Kernel Asynchronous I/O (AIO) Support for Linux
AIO enables even a single application thread to overlap I/O
operations with other processing, by providing an interface for
submitting one or more I/O requests in one system call (io_submit())
without waiting for completion, and a separate interface (io_getevents())
to reap completed I/O operations associated with a given completion
Support for kernel AIO has been included in the 2.6 Linux kernel.
- AIO read and write on raw (and O_DIRECT on blockdev)
- AIO read and write on files opened with O_DIRECT on ext2, ext3,
What Does Not Work?
- AIO read and write on files opened without O_DIRECT (i.e. normal
buffered filesystem AIO). On ext2, ext3, jfs, xfs and nfs, these
do not return an explicit error, but quietly default to
synchronous or rather non-AIO behaviour (i.e io_submit waits for I/O to
complete in these cases). For most other filesystems, -EINVAL is
- AIO fsync (not supported for any filesystem)
- AIO read and write on sockets (doesn't return an explicit error,
but quietly defaults to synchronous or rather non-AIO behavior)
- AIO read and write on pipes (reports -EINVAL)
- Not all devices (including TTY) support AIO (typically return
Additional functionality is available HERE
- Buffered filesystem AIO, i.e. AIO read and write on files opened
without O_DIRECT, on ext2, ext3, jfs, xfs, reiserfs.
- Does not include AIO fsync
- AIO read and write on pipes (from Chris Mason)
Q. Where can I find AIO libraries that utilize kernel AIO on
A. You need to install the libaio package if you are writing AIO
applications which use the native AIO interfaces (libaio-0.3.99)
Q. Is AIO functionality available for 2.4 kernels?
A. Patches for 2.4 can be found
HERE . Also check out the original Linux-AIO home page.
Reading About the Linux Kernel AIO Design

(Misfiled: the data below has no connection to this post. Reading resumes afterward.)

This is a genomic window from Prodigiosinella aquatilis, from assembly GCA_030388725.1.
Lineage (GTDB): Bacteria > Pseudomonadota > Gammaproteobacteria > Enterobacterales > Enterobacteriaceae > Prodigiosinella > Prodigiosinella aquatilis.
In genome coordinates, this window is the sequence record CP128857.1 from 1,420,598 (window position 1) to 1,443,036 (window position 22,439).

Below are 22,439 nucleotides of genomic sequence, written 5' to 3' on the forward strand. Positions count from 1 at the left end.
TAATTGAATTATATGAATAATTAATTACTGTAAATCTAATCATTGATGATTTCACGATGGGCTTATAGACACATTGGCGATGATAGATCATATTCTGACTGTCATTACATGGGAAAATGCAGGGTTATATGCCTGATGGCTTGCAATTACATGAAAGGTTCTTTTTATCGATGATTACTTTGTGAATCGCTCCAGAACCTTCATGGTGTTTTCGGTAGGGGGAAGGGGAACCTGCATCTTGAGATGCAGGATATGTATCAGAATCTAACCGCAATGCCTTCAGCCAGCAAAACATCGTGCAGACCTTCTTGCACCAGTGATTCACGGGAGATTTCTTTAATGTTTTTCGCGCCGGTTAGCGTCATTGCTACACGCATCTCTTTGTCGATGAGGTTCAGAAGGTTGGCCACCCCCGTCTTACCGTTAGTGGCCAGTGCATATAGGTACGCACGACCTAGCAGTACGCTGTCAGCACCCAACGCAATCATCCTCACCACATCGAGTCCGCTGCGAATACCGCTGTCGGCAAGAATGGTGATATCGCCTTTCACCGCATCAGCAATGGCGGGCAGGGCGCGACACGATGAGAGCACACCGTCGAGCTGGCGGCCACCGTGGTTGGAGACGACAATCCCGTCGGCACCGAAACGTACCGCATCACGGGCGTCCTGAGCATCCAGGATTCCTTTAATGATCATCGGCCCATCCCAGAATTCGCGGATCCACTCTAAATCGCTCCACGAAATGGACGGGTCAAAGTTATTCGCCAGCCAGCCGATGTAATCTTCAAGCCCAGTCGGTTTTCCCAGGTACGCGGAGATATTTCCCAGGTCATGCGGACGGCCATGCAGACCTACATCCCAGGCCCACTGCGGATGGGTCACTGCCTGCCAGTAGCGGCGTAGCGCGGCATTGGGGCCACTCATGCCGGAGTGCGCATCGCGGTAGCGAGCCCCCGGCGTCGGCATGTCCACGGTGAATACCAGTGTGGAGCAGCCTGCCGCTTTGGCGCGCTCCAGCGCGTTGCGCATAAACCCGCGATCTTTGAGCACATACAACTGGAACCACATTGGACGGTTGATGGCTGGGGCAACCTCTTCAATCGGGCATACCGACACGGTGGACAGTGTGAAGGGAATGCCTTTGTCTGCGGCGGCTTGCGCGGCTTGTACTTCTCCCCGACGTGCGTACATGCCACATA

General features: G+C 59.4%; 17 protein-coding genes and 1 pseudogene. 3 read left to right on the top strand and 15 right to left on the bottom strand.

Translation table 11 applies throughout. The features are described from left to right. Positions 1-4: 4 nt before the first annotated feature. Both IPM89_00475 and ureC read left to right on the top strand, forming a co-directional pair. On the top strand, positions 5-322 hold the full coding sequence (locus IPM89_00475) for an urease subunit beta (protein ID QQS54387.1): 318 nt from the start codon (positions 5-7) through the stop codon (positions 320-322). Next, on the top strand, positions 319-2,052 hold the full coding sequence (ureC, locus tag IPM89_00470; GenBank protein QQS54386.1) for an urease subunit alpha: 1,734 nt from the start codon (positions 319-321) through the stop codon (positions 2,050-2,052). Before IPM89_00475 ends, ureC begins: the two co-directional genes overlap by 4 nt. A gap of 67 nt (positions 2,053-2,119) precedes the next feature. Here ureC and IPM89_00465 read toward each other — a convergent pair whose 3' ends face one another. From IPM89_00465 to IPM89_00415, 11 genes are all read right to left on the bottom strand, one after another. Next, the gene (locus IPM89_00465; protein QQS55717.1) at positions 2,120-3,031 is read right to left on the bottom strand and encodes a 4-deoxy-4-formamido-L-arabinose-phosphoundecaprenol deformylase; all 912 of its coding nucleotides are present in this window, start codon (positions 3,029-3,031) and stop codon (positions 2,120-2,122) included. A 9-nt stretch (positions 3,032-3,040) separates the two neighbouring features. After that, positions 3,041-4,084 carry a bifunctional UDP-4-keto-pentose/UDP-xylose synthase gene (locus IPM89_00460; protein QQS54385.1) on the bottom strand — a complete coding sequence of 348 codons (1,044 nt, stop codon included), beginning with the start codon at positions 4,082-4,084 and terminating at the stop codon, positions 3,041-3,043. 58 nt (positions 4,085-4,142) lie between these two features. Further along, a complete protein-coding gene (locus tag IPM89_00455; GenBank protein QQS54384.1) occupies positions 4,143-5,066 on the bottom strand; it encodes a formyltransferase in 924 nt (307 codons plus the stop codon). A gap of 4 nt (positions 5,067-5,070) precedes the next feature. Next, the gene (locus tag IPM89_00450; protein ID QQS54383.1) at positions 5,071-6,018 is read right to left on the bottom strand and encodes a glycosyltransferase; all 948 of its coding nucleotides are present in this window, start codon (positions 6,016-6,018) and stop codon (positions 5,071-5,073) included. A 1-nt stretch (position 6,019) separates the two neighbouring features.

Asynchronous I/O Support Linux 2.5, Ottawa Linux Symposium 2003
Covers the AIO design for 2.6, including the filesystem AIO
implementation that's currently in the -mm tree, and some performance
results for O_DIRECT AIO using rawiobench.
- AIO Design
Notes written at the time of the 2.4 AIO implementation, These are a
little out-of-date, but provide some idea and background on various
issues, alternative design approaches and considerations involved in
an AIO implementation and describes the design of the 2.4 AIO
3: aio vs /dev/epoll compares epoll, AIO poll and AIO read
behaviour. The full paper is included in the OLS
- Performance Tuning
- Vector AIO
Benchmarks and Testing
Other tests AIO tests:
- Chris Mason's
aio-stress benchmark issues a stream of AIO requests to one or more
files, where one can vary several parameters like I/O unit size, total
I/O size, depth of iocbs submitted at a time, number of concurrent
threads, type and pattern of I/O operations, etc. It reports the
overall throughput attained and average io submission latency.
rawiobench is another microbenchmark which can issue sequential or
random disk I/O. It supports both synchronous and asynchronous I/O for
O_DIRECT and buffered filesystem AIO and reports throughput and CPU
- Daniel McNiel's (OSDL) aiocp test.
is now enabled for AIO. Just compile it with -DAIO.
- Filesystem AIO aiostress results
with and without fsaio patches